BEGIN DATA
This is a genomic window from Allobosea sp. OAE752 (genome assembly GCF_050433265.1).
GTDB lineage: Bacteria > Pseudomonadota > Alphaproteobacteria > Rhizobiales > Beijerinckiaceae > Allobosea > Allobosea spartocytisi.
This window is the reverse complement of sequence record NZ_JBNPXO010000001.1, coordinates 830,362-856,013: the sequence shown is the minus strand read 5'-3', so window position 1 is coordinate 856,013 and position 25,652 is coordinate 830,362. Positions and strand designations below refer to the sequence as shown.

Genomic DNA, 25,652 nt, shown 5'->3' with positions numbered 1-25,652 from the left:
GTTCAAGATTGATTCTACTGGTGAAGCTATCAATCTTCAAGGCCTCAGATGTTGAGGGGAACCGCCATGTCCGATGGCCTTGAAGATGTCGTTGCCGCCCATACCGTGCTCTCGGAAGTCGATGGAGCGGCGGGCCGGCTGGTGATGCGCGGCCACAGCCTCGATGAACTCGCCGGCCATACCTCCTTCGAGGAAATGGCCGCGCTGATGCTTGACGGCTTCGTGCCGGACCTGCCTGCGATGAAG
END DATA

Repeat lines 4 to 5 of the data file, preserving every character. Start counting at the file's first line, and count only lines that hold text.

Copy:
Genomic DNA, 25,652 nt, shown 5'->3' with positions numbered 1-25,652 from the left:
GTTCAAGATTGATTCTACTGGTGAAGCTATCAATCTTCAAGGCCTCAGATGTTGAGGGGAACCGCCATGTCCGATGGCCTTGAAGATGTCGTTGCCGCCCATACCGTGCTCTCGGAAGTCGATGGAGCGGCGGGCCGGCTGGTGATGCGCGGCCACAGCCTCGATGAACTCGCCGGCCATACCTCCTTCGAGGAAATGGCCGCGCTGATGCTTGACGGCTTCGTGCCGGACCTGCCTGCGATGAAG